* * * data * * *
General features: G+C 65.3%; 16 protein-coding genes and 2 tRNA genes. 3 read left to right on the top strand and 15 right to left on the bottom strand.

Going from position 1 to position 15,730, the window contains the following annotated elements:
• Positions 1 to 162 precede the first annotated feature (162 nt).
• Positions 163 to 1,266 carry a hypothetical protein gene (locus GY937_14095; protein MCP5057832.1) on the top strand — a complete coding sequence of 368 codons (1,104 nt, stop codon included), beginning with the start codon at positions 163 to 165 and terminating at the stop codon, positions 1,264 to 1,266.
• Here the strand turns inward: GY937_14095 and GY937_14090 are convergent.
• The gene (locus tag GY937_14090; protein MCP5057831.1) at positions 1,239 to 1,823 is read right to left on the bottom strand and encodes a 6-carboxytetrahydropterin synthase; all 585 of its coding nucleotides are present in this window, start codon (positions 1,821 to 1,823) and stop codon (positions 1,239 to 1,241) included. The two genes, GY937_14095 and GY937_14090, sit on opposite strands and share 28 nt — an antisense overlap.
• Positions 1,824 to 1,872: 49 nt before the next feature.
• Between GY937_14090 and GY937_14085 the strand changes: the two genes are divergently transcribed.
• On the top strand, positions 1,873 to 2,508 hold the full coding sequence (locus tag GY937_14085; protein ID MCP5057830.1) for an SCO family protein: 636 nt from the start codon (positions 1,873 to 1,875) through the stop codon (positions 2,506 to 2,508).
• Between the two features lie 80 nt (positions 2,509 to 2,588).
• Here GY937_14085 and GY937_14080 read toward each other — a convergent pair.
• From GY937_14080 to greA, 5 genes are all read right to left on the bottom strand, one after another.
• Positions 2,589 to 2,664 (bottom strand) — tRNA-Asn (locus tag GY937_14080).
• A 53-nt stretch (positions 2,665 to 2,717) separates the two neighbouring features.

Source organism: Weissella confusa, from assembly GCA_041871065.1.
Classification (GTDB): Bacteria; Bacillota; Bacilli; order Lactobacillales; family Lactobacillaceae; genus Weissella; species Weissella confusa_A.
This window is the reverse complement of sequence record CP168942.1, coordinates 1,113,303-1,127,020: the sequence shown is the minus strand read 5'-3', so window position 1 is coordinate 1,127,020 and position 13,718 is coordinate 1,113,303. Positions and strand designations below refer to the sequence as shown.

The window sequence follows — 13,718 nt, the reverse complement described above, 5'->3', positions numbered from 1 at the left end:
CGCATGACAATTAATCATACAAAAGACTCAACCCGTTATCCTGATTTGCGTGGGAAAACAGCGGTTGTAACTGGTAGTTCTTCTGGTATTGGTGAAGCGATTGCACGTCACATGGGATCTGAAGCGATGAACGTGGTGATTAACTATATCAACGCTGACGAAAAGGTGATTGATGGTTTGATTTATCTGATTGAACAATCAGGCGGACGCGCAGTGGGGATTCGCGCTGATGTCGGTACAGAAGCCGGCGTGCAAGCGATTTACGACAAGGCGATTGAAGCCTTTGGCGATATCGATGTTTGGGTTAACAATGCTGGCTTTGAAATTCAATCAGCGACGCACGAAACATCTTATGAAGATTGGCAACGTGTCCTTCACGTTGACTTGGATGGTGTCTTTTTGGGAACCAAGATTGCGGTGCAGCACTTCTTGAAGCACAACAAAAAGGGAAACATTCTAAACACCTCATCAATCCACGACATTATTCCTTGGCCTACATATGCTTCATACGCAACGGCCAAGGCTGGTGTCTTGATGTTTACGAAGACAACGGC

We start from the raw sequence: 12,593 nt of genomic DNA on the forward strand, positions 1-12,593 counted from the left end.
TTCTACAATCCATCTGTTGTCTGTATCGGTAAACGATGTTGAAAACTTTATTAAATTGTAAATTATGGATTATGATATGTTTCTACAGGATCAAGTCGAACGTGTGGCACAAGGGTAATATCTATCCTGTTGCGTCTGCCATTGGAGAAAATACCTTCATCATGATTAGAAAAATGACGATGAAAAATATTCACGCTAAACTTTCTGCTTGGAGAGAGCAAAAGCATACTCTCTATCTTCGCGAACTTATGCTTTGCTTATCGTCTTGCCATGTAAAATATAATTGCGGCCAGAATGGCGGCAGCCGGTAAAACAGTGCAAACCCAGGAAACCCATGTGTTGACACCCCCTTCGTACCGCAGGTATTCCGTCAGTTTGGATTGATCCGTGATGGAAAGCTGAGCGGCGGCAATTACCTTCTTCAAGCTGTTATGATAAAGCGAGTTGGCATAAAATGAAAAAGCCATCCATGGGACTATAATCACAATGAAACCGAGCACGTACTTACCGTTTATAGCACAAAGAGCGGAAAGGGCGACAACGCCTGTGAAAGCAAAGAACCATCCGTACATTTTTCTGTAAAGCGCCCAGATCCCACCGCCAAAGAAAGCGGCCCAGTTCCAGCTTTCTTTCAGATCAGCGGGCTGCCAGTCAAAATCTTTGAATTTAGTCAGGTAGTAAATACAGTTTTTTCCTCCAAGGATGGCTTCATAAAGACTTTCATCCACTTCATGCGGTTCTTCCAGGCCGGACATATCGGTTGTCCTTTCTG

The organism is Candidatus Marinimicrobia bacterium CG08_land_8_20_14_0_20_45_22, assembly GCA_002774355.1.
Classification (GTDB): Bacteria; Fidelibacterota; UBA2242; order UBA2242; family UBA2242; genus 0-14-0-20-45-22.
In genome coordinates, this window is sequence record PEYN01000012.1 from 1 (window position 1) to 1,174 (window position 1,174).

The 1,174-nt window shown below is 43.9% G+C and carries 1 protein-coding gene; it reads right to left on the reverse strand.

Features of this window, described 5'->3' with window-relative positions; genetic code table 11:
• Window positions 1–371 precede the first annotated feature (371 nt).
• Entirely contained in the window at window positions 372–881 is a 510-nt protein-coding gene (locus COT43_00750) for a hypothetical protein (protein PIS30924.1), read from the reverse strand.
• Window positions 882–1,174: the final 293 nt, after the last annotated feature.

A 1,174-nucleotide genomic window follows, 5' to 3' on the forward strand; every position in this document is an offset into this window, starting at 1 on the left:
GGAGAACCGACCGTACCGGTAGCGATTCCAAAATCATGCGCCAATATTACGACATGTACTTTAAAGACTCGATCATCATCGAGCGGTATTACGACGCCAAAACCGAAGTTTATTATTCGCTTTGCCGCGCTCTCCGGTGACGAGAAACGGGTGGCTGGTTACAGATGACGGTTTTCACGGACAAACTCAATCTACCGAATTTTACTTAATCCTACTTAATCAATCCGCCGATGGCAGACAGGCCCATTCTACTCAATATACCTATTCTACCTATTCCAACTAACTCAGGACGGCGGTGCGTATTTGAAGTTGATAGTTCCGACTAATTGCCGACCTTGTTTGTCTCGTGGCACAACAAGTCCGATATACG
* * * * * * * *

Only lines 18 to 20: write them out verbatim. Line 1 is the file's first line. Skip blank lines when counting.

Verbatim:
The window sequence follows — 13,718 nt, the reverse complement described above, 5'->3', positions numbered from 1 at the left end:
CGCATGACAATTAATCATACAAAAGACTCAACCCGTTATCCTGATTTGCGTGGGAAAACAGCGGTTGTAACTGGTAGTTCTTCTGGTATTGGTGAAGCGATTGCACGTCACATGGGATCTGAAGCGATGAACGTGGTGATTAACTATATCAACGCTGACGAAAAGGTGATTGATGGTTTGATTTATCTGATTGAACAATCAGGCGGACGCGCAGTGGGGATTCGCGCTGATGTCGGTACAGAAGCCGGCGTGCAAGCGATTTACGACAAGGCGATTGAAGCCTTTGGCGATATCGATGTTTGGGTTAACAATGCTGGCTTTGAAATTCAATCAGCGACGCACGAAACATCTTATGAAGATTGGCAACGTGTCCTTCACGTTGACTTGGATGGTGTCTTTTTGGGAACCAAGATTGCGGTGCAGCACTTCTTGAAGCACAACAAAAAGGGAAACATTCTAAACACCTCATCAATCCACGACATTATTCCTTGGCCTACATATGCTTCATACGCAACGGCCAAGGCTGGTGTCTTGATGTTTACGAAGACAACGGC

We start from the raw sequence: 12,593 nt of genomic DNA on the forward strand, positions 1-12,593 counted from the left end.